This weekend marks an renewal of an old tradition, the Senior Citizens party.
I recall many years back the parties going on in the Reading Room and as youngsters we passed by and could hear the voices and the music and do our best to avoid the cars abandoned on the roadside in the dark. Cars drew up all the time, disembarking patrons to the event and when in full swing more cars drew up, this time filled with steaming pots, boiled potatoes & veg, roast turkey, hams and side dishes. All the food was prepared in local homes and was delivered piping hot and ready to serve. The beer and spirits had been stacked up earlier in the day, and I believe little of it had to be bought as the two pubs in the village went out of their way to provide the liquid refreshments.
|Pattie Ferguson reprises here role at the party, with the Thursday Club
in Reading Room in the early 2000’s – following much improvements.
Photo via Bridget Power
The hustle and bustle and organisation must have been tremendous as, in those days, the Reading Room was a much more basic building. A small porch at the upperside was the access point. The double doors that are there at present marked the entry to the main hall which as now could be divided into two, and a curtain at the rear screened off the stage. No space then for a kitchen, which would come in time, much less for a toilet, which from a present perspective, must be a bit shocking to realise.
According to details in the 2009 book, Cheekpoint & Faithlegg Through the Ages, the origins of the party were thus “The present Cheekpoint and
Faithlegg Community Association evolved from a small group of people who got
together in 1977 in order, we understand, to organise an annual
dinner-dance. At that time the local
population was much smaller than at present, the postman (Martin Nugent) delivered
mail by push bike from Half-way-house Post Office to less than two hundred
homes. The initial ad hoc committee
comprised of amongst others Gerry Boland, Kay Boland (Doherty at the time),
Patty Ferguson, Tommy and Theresa Wheeler, Helen Barry and Kathleen
MacCarthy. The “Residents Association”
were formally established in 1978 with the assistance of Tommy Sullivan and Fr
Michael Dee and adopted the aim of promoting and fostering a community spirit
among the people of the area
for all ages, from infant’s class at school to those collecting the old age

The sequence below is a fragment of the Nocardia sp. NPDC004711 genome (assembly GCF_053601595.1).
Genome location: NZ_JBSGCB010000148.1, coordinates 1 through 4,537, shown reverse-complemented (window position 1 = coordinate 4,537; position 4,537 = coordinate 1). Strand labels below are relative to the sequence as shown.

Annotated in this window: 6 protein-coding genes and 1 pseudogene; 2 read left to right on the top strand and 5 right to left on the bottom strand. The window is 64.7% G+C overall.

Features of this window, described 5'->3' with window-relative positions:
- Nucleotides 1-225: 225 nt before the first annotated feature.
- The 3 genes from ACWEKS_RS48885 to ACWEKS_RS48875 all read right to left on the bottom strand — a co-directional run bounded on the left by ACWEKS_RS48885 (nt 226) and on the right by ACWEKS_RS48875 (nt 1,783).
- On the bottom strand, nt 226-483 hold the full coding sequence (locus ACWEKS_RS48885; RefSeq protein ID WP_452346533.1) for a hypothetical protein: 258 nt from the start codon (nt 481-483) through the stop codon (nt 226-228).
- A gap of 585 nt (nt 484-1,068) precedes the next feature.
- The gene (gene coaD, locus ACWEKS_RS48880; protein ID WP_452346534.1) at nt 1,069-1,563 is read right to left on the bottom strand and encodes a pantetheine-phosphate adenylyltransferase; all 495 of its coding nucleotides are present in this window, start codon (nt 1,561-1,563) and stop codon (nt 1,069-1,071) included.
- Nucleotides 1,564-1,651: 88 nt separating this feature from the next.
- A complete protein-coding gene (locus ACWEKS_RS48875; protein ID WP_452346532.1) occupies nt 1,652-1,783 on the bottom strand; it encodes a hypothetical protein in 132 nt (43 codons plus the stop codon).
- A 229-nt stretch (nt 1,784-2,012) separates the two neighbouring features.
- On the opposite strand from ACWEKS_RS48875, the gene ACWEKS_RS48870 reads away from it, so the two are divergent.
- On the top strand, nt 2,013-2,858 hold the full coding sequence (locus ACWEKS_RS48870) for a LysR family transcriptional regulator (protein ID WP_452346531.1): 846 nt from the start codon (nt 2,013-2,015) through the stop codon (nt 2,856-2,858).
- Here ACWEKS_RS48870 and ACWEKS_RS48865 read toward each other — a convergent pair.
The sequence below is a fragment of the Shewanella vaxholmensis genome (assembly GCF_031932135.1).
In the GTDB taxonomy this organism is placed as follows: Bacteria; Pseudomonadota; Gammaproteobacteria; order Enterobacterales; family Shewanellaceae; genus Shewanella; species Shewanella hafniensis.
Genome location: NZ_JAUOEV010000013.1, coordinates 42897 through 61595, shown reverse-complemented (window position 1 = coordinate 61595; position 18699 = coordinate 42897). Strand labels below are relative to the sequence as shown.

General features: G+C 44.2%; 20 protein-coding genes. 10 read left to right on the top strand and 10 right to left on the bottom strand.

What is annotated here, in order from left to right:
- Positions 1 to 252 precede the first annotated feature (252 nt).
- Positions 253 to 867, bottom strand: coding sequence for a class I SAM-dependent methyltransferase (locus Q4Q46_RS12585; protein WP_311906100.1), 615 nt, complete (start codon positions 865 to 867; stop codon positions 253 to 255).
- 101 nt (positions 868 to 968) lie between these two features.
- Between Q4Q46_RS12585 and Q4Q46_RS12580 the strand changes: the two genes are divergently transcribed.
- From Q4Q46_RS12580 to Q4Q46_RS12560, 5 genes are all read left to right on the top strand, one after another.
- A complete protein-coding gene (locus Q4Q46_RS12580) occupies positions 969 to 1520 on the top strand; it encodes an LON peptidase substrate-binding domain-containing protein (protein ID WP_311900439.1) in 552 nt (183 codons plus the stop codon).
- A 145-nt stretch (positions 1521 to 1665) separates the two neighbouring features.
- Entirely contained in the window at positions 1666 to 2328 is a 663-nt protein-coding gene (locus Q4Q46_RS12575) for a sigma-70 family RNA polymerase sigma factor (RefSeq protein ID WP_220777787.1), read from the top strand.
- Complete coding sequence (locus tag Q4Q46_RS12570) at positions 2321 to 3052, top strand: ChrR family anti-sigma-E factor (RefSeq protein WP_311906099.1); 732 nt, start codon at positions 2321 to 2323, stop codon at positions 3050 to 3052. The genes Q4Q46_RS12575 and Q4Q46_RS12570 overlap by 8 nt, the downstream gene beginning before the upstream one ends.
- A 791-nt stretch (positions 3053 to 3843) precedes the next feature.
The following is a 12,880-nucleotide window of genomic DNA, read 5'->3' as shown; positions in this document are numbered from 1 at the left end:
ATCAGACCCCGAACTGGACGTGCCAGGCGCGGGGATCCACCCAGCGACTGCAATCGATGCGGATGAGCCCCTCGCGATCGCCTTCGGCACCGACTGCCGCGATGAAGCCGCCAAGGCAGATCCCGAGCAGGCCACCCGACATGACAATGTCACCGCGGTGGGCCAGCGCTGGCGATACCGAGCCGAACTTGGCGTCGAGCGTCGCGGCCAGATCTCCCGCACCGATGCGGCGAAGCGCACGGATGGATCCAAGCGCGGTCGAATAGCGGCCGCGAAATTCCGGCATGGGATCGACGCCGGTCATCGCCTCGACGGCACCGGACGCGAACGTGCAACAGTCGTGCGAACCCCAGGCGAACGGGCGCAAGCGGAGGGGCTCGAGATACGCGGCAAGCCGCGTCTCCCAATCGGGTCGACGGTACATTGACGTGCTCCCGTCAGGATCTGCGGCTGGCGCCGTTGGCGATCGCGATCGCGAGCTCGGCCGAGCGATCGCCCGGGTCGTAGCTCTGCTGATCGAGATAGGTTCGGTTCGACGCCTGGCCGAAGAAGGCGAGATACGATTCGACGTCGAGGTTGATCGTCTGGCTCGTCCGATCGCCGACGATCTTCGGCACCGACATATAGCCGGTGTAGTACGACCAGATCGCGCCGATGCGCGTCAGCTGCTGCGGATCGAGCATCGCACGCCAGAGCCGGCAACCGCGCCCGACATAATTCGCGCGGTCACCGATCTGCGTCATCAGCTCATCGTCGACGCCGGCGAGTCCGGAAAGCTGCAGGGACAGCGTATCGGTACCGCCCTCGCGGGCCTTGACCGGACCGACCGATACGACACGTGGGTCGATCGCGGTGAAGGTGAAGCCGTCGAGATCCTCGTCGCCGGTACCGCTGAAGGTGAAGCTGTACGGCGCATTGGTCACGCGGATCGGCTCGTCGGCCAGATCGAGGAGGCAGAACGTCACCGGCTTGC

pension at Wheeler’s Shop at the Crossroads. Someone came up with the idea of
organising get-togethers in the form of an annual party at Christmas for the
children and one for elders during that bleak period between January and March.”
It was a few years later that I got my first “taste” of the party, which at that point had moved to the school. Then I was a volunteer member of the local Civil Defence and it was part of our duty to be mobilised into action on the night. Either Gerry Boland or Neil Elliott would drive the ancient ambulance on the night and we would wind our way around the village and off the roads in Faithlegg to collect anyone without a lift. The collection was usually a sober affair, serious chat about the weather, the menu, little snippets of news, the drop home was an all together more fun affair and as a teen I got great mileage out of it.
|Diners sitting to their dinner
Photo via Bridget Power
The school provided great comfort in the extra space and convenience of a toilet for patrons. The dance space was probably half as much again. Music was provided from amongst the locality also, Jim Duffin would be eager to perform, but it was Peter Hanlon and band who provided the main act. Singers were much in demand, and it must have been a minefield to Peter to keep the show on the road, and ensure the regular tenors or sopranos got their five minutes of fame. A few years back we pulled together a short video of the events with photographs supplied by Damien McLellan, Tommy Sullivan and Bridget Power.
|Peter and band entertaining the crowd
Photo via Bridget Power
Although we were there to work, and did so including serving, clearing and directing people around the building, we were also there to have a bit of craic. The big draw of the night was a chance to maybe sip a beer. The older men were always encouraging. Tom Ferguson, Ned Hefferenan and Jimmy O Dea amongst others. As a teen, prior to going out to a pub, it was often the first time I heard great yarns, similar to the one I retold about my father at this years heritage week event.
There was also dancing to be done, and the women on the night danced with the men, with each other and if need be with us, the helpers. This of course was a cause of mortification, but you were told to grin and bear it, and indeed you did.
Although very simple affairs, ran for very little cost and with a maximum of community goodwill the old time Christmas parties were a great affair. Hopefully this years event will match those of the past, either way, we wish all those who are organising and all those who go along, a great night.